The Week in Review: October 17-21

From herbal medicine for psychiatrists to the psychiatric implications of the Parkland school mass shooting, here are the highlights of the week in Psychiatric Times.

This week, Psychiatric timeMT covered a wide variety of psychiatric issues and industry updates, from the psychiatric implications of the Parkland School mass shooting to what psychiatrists need to know about herbal medicine. Here are some highlights from the week.

App intervention may reduce insomnia among healthcare workers

Researchers studied an app-based Yoga of Immortals (YOI) intervention on the mental health of healthcare workers, including sleep disturbances, and found that it produced measurable benefit. There is a need to help healthcare workers with sleep disorders, as recent literature suggests that approximately 38% experienced insomnia during the COVID-19 pandemic.

“There is a compelling societal interest in developing interventions targeting the emotional needs of healthcare workers facing a public health crisis,” Currie et al wrote.

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The YOI intervention teaches specific practices based on ancient yogic teachings and the 3 core components of the YOI program – breathing, whole body movements and postures – have multiple emotional benefits. Continue Reading

Dementia: a social death sentence

On my last flight home (I know, I usually end up writing a new article every time I fly) I sat next to a middle-aged woman and her father who seems suffer from some kind of cognitive impairment, possibly dementia. . I was very impressed with how throughout our 2.5 hour flight she was very attentive to all of his needs and kept him both engaged and entertained. She did this by asking questions and sharing photos saved on her phone that seemed to fill her soul with joy. Continue Reading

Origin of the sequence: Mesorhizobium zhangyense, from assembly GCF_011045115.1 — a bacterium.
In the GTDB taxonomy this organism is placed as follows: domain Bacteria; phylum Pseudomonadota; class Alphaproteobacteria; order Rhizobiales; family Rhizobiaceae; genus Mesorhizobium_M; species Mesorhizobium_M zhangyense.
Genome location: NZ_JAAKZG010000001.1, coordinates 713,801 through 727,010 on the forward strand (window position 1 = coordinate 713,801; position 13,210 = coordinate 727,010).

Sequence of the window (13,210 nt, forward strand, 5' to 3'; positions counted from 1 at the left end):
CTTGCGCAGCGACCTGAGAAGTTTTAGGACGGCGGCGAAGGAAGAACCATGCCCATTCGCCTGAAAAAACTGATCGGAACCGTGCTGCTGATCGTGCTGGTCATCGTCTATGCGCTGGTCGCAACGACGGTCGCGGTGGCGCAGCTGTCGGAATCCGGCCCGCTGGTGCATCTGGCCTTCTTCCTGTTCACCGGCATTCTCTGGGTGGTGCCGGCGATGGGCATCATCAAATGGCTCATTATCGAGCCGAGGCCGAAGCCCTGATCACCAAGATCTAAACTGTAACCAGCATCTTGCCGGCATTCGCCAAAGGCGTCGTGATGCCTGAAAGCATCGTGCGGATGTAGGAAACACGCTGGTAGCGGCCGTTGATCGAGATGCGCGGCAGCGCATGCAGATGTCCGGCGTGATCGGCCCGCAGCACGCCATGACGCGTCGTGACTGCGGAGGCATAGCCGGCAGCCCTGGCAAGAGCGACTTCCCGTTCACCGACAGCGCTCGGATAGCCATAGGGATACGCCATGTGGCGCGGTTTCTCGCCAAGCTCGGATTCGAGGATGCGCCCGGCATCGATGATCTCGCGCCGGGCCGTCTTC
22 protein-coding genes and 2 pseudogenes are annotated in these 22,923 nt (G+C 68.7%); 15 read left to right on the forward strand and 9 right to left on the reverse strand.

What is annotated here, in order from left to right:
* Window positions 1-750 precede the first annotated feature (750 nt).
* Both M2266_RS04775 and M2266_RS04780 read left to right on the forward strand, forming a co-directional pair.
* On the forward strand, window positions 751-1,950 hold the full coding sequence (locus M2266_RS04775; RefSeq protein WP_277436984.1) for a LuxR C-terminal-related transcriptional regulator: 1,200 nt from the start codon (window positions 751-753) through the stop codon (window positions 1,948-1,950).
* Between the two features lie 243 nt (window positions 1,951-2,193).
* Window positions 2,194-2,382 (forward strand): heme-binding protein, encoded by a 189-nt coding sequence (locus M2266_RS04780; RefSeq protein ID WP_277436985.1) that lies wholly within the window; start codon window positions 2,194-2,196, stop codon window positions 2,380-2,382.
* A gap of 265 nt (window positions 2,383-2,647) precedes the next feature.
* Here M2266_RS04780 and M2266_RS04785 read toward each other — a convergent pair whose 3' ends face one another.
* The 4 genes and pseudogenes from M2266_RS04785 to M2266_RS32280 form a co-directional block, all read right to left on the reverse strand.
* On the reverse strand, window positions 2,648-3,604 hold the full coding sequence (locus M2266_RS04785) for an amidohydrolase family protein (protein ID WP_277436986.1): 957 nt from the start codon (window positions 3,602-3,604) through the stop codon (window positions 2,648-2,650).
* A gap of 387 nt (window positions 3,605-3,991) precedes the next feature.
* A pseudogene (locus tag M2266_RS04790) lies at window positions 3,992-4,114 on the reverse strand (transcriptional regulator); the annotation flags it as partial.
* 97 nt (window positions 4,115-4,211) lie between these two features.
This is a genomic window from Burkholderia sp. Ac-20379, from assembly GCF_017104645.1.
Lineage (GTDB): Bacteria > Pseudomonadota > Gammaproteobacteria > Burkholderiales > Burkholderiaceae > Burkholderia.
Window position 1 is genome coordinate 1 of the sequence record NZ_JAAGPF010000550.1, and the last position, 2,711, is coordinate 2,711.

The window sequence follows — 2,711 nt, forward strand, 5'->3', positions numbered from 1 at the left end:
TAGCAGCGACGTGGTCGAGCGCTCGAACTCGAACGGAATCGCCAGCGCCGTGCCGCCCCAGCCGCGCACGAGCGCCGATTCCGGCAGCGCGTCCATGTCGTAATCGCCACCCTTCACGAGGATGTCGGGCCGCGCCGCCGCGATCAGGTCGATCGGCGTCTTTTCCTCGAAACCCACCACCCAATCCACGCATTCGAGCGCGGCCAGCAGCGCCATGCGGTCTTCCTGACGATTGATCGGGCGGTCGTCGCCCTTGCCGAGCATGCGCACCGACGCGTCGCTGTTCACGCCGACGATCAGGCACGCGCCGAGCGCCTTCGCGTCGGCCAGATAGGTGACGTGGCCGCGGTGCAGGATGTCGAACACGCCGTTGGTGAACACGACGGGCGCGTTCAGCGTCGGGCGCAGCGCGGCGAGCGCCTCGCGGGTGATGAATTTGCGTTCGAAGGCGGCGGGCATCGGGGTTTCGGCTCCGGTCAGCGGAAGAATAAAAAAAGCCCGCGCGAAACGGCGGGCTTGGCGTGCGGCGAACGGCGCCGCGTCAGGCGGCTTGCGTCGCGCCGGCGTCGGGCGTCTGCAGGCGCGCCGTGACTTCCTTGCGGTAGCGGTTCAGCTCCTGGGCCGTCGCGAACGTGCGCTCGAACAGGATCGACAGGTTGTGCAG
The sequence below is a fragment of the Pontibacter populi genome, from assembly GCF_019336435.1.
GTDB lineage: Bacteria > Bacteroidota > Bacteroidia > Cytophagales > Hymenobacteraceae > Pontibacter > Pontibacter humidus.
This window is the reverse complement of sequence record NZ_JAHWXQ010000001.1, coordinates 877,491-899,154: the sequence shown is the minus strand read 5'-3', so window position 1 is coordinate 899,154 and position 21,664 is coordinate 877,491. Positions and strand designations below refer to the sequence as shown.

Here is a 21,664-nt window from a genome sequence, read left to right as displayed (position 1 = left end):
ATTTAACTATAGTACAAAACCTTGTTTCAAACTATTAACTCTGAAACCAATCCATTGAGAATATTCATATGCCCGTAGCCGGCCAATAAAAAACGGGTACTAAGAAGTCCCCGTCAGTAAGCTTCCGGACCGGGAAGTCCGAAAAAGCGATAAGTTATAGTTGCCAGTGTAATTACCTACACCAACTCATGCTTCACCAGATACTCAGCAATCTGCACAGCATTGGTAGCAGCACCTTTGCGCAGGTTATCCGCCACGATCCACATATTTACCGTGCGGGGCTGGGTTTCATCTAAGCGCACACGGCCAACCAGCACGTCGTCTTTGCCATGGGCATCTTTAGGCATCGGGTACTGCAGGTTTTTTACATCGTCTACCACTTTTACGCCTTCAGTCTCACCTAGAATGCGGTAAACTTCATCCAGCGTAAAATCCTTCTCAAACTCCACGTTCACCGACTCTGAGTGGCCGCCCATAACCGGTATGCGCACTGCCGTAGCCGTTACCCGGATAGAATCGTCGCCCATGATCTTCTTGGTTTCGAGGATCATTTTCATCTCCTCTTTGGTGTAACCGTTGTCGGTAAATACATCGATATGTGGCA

The Parkland School Mass Shooting and Its Psychiatric Implications

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Coincidentally, around the same time that the Alex Jones Sandy Hook school shooting trial ended, a trial over the Parkland school mass shooting ended. We discussed some of the psychological implications of the premiere in Friday’s column, “The Psychological Heroism of the Sandy Hook Families.” Today we’ll be covering mostly Parkland, with an additional global perspective on mental dysfunction and crime.

In the Parkland School trial, the primary mental health issue appeared to be whether the shooter’s mental health issues should influence whether or not he would get the death penalty. He does not have. Continue Reading

Phytotherapy: what psychiatrists need to know

Medicinal plants have been used since ancient times to treat mental health disorders. Many of the drugs used in contemporary medicine come from plants – salicylic acid from the willow tree, for example, and morphine from the poppy. Many botanical treatments are useful in general psychiatry. This article discusses the most beneficial and commonly used herbal remedies to treat mental health issues.

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Americans spent $11.3 billion on herbal supplements in 2020, representing a record spending increase of 17.3% from 2019 to 2020. According to the 2020 COVID-19 Consumer Survey from the Council for Responsible Nutrition, of those who increased their supplement intake, nearly a quarter cited reasons related to mental health, including stress and anxiety. Continue Reading

See more recent coverage from Psychiatric timeMT here. And be sure to stay up to date by subscribing to the Psychiatric timeMT Electronic newsletter.

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